In 2017, Israel witnessed a miracle: its national baseball team qualified for the World Baseball Classic (WBC).
The tournament, which is held every four years, is basically the World Cup of baseball. Since the WBC’s inception in 2005, Israel was either unable to get a team together, or wasn’t good enough to compete. But in 2017, they managed to sneak in, beating Great Britain for one of 16 slots in the international tournament, cementing their place among global baseball titans like the United States, Cuba and South Korea.
In that moment, documentary filmmaker Daniel Miller thought to himself, “Now we can make this movie we always dreamed of.”
That movie, Heading Home: The Tale of Team Israel, which opens in Toronto this month, is the culmination of Jewish baseball dreams.
Since his days at Jewish summer camp, Miller has been dreaming of making a Jewish baseball movie. One of his camp friends, Jonathan Mayo, became a sports writer for MLB.com, and would, decades after their summer camp days ended, approach Miller with the idea of taking a group of Jewish-American baseball players to Israel for the first time. But they never found the funding.
“Documentary is a mix of what the market dictates, how much access you have and where the funding is available,” Miller says over the phone from his New York office. When Team Israel qualified for the World Baseball Classic, he had a light-bulb moment: “This was the first time all those forces meshed together,” he says.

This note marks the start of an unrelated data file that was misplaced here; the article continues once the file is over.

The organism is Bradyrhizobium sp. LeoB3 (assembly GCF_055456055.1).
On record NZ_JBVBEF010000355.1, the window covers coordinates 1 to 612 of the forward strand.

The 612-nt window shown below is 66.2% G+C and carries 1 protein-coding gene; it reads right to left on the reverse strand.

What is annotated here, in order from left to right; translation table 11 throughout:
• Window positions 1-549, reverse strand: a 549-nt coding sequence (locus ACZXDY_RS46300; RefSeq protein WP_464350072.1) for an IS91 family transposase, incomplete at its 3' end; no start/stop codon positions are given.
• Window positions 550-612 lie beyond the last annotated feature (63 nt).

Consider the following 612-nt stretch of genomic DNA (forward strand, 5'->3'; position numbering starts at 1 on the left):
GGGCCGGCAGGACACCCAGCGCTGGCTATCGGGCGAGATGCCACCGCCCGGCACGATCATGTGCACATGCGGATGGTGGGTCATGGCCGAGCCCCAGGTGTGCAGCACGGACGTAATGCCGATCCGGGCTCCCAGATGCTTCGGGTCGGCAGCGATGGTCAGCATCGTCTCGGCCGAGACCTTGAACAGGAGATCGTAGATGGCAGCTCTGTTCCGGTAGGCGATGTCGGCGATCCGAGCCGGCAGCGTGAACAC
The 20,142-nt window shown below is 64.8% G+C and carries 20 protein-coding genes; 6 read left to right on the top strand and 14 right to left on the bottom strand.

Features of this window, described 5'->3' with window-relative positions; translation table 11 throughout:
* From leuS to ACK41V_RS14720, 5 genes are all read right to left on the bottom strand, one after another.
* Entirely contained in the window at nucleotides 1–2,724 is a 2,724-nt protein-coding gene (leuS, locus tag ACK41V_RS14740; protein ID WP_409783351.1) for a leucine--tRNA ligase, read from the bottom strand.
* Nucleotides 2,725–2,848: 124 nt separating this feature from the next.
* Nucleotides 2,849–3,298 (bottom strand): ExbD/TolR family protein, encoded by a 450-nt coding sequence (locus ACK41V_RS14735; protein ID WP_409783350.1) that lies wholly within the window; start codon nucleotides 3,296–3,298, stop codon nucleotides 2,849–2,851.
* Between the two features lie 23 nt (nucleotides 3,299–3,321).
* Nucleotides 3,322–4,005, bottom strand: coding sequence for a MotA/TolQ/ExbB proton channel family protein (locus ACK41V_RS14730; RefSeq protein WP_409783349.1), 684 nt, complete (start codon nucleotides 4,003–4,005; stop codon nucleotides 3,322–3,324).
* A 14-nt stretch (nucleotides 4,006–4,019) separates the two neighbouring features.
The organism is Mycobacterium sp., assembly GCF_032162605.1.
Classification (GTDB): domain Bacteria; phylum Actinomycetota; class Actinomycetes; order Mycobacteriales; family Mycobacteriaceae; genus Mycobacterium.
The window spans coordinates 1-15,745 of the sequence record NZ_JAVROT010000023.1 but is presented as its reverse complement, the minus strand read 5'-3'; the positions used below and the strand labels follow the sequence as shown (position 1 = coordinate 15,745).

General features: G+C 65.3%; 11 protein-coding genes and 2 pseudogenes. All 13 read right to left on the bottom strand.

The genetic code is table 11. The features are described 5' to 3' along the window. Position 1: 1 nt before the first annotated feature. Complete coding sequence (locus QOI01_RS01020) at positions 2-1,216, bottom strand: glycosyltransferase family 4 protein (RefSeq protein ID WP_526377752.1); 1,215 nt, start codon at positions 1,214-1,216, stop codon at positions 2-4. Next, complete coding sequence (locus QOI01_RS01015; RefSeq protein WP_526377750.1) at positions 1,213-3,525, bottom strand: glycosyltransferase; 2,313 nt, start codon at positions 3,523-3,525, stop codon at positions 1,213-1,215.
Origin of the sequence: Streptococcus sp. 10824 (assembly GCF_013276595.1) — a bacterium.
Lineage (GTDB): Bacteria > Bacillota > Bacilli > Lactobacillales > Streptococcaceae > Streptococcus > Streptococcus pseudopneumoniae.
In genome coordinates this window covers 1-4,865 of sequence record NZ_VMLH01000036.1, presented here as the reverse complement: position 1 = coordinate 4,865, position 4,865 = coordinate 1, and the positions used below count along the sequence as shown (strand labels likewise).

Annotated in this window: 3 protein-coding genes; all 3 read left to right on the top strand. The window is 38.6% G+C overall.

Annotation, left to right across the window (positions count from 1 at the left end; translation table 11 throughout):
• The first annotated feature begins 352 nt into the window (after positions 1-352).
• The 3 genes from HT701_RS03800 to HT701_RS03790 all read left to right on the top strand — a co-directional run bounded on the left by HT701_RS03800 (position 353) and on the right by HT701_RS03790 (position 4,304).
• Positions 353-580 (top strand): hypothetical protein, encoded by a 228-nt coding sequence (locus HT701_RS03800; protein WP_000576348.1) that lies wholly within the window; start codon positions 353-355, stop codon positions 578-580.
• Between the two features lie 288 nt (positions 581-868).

Suddenly, Miller and his co-directors, Seth Kramer and Jeremy Newberger, along with Mayo, could follow the team to Israel and make the movie they’d talked about.
The trick to Israel’s success, and the spiritual core of Heading Home, is that Team Israel’s players don’t have to be Israeli citizens – they simply have to qualify for citizenship. That allowed Israel to see every Jew on the planet as a potential recruit and cobble together a mixed bag of MLB stars, young prospects and soon-to-be retirees, such as Ty Kelly, Ike Davis, Cory Decker, Nate Freiman and Sam Fuld.
The team’s ragtag identity gave Team Israel the worst odds of winning the tournament: 200-1. “If you aren’t familiar with Team Israel,” Eddie Metz wrote for ESPN during the series opener, “it’s essentially the Mighty Ducks, Hickory High and the Jamaican bobsled team all rolled into one. In other words, it’s straight out of Central Casting for the role of ‘underdog team that stands absolutely no chance of winning but somehow goes on to win it all.’ ”
Naturally, their bottom-of-the-ninth tie-game standoff against South Korea – whose odds to win the WBC were literally 20 times higher – shocked every pundit in the audience.
Then they won.
“It’s something we often joke about now, but if they just were able to play that first game – even if they lost, we’d still have a good short film,” Miller says. “But the fact is, they kept going and going. Like any documentary filmmaker, you find the subject that is fertile ground for themes you’re trying to explore, and you hope something happens.”
Heading Home chronicles the team’s fairytale journey, as well as their stopover in Israel. The trip marked something of a late-life Birthright, which many had never gotten the chance to take during their frenzied professional baseball years.
“I think these guys experienced a genuine transformation,” Miller says. “The relationship between the Diaspora and Israel is brought to light. What does it mean to represent Israel?”
For a ragtag bunch of American Jews who’ve all experienced anti-Semitism and have long downplayed their heritage publicly, their outsized prominence in the country is a startling wake-up call – and a fascinating cross-cultural moment to watch onscreen.
Heading Home will play for one week at the Hot Docs Ted Rogers Cinema starting on Mar. 22, and open for another week at the Mt. Pleasant Theatre on Mar. 29.